Uber moves to repair tainted image with 20 firings, 1 hiring

SAN FRANCISCO (AP) -- Uber's fast-track rise is coming at a price as the ride-hailing company fired 20 employees Tuesday and hired 2 female business experts to join the executive team in an effort to repair its tarnished image after internal accusations of sexual harassment, discrimination, bullying and other complaints from employees.

The 20 people fired Tuesday were Uber employees who worked in the company offices, not the drivers. The company says while there were complaints from offices worldwide, the majority came from employees in San Francisco.

The two new women hired are Apple Music Chief Bozoma Saint John who will become chief brand manager for Uber and Harvard Business School Professor Frances Frei, who will become senior vice president of leadership strategy.

The hiring and firing come after Uber received 215 complaints from its own employees. An Uber spokesperson confirmed that 54 complaints were about discrimination, 47 about sexual harassment, 45 about unprofessional behavior, 33 about bullying. And the rest included complaints of other harassment, retaliation, physical security and wrongful termination.

"It says to me this is a systematic problem, This is not a bad apple story," said Jennifer Chatman, a UC Haas School of Business professor

Chatman, a professor at UC Berkeley's Haas school of business says Uber built its business by being an aggressive, disruptive company that frequently pushed the limits of rules and regulations, led by the bold and sometimes abrasive founder and CEO Travis Kalanick.

"Being disruptive means breaking the rules and breaking the rules may have extended beyond the business platform of Uber to social conventions and social norms around civility and professionalism within the organization," said Chatman.

Uber received the 215 complaints on an employee tip line created after a former female engineer at Uber, Susan Fowler said she was the victim of sexual harassment by a manager and gender bias.

Fowler, whose claims are still being investigated, blasted Uber after Tuesday's firings.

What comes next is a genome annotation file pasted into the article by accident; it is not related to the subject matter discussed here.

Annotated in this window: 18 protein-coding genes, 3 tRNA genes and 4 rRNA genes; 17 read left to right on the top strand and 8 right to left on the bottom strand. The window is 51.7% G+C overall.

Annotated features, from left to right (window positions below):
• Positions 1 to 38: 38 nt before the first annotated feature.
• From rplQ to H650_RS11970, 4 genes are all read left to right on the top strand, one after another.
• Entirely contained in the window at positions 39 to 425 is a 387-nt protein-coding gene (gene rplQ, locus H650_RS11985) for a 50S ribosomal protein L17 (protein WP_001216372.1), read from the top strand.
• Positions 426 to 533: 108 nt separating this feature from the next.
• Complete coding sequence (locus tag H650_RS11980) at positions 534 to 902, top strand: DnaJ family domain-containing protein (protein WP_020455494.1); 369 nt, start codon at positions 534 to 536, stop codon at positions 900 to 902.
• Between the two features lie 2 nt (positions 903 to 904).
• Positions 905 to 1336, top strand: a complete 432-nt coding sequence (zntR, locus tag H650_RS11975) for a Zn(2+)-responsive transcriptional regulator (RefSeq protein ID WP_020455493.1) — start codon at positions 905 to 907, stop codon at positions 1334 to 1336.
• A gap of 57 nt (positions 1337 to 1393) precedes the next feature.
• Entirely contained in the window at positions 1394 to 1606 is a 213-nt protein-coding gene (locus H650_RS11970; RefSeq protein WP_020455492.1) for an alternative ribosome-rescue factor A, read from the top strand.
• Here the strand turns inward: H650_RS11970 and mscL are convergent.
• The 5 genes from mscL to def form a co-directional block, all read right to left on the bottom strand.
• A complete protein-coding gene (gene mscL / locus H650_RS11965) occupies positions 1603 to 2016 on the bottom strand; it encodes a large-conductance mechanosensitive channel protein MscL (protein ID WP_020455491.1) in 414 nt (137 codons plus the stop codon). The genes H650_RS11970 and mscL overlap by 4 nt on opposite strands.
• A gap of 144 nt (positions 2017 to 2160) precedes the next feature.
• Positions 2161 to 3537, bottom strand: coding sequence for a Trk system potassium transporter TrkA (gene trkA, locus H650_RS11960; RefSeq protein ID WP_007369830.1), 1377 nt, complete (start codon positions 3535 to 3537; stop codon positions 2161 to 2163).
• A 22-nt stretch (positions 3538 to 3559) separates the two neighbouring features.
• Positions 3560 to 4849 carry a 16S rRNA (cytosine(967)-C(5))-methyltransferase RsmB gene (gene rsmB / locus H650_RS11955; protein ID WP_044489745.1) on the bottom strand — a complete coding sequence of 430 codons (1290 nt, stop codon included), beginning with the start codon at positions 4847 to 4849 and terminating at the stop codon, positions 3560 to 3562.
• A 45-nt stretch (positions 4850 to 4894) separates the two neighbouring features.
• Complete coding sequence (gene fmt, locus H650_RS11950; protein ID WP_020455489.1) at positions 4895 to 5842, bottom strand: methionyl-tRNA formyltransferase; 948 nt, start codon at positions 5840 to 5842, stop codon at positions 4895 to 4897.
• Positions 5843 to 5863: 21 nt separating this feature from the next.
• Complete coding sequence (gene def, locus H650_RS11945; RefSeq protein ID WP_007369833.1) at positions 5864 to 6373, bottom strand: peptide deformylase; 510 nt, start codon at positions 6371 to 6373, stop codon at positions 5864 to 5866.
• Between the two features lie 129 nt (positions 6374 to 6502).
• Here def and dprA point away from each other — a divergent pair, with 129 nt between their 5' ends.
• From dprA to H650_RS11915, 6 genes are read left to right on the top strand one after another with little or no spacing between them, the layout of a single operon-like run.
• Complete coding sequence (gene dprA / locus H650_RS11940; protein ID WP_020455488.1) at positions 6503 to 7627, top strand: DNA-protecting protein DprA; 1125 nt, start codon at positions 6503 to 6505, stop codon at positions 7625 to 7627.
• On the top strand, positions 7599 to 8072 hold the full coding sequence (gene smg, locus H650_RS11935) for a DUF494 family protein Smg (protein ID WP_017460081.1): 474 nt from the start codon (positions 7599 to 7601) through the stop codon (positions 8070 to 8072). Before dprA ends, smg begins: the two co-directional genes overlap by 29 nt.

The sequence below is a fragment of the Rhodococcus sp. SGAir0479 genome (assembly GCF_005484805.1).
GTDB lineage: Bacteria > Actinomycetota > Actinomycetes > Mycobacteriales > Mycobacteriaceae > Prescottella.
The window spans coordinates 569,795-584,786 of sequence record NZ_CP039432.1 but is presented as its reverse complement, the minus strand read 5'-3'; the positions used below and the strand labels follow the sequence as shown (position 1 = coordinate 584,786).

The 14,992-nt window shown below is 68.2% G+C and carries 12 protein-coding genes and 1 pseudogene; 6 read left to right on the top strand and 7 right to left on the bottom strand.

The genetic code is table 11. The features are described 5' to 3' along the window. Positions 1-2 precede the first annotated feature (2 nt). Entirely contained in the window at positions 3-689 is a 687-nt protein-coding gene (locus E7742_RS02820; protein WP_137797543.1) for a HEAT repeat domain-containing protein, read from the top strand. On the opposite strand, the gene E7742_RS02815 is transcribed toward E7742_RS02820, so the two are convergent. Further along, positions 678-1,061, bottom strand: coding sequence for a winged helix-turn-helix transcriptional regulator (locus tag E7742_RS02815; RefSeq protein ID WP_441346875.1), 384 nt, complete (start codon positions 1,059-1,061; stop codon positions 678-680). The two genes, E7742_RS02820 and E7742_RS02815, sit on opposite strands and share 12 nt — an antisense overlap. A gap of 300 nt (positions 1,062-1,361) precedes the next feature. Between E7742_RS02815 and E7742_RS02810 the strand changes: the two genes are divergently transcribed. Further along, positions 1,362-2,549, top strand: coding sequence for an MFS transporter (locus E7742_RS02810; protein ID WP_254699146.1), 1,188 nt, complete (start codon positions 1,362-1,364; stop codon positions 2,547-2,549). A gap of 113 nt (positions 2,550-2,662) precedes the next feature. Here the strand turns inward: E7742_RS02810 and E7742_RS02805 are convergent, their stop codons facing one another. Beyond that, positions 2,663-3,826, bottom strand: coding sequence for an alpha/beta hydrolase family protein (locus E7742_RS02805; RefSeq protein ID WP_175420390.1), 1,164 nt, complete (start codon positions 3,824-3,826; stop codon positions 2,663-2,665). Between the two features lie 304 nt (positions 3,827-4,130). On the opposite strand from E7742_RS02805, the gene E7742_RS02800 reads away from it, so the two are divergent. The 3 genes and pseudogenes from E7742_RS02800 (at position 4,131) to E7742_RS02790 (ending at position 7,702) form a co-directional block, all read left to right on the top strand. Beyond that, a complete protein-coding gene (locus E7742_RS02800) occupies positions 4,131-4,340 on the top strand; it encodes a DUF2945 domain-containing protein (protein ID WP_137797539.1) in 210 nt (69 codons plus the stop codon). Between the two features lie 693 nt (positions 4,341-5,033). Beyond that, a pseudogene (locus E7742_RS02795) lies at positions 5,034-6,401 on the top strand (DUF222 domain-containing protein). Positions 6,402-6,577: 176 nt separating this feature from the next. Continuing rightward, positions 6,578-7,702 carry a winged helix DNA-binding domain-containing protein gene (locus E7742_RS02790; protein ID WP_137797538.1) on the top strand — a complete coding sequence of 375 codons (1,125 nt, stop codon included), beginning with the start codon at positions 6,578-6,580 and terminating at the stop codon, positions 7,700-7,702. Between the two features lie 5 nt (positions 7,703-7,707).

"Remember that this is not about diversity and inclusion, it's about laws being broken. Harassment, discrimination, retaliation are illegal," Fowler posted on Twitter.

Santa Clara University business school professor Jo Ellen Pozner says it isn't so much what Uber did Tuesday, but what it does in the long term that will matter.

"You don't have an organization turning itself around because they fired 20 folks who got in trouble. You find an organization turning around because it really takes steps to enact change and that's a long-term process." said Professor Pozner.

Uber says it will continue the confidential help line, has a new system to log and track all complaints, doubled the employee relations team worldwide. and updated the employee handbook.

Chatman says future hiring will be a good indicator of progress.

"You look to who they're hiring, you look at how they're socializing and developing people, you look at how people are being rewarded and you look at leadership issues," Chatman says.

Uber has hired former U.S. Attorney General Eric Holder to conduct a separate investigation. The results of that internal inquiry are expected next week.
 

The company told KTVU FOX 2 News that it plans to take steps to stem the inappropriate behavior, by:

  • Beefing up its Human Resources Department.
  • Creating a hotline for employees to report incidents in confidence.
  • Installing a new employee complaint system to track reports.

KTVU reporter Paul Chambers contributed to this report.

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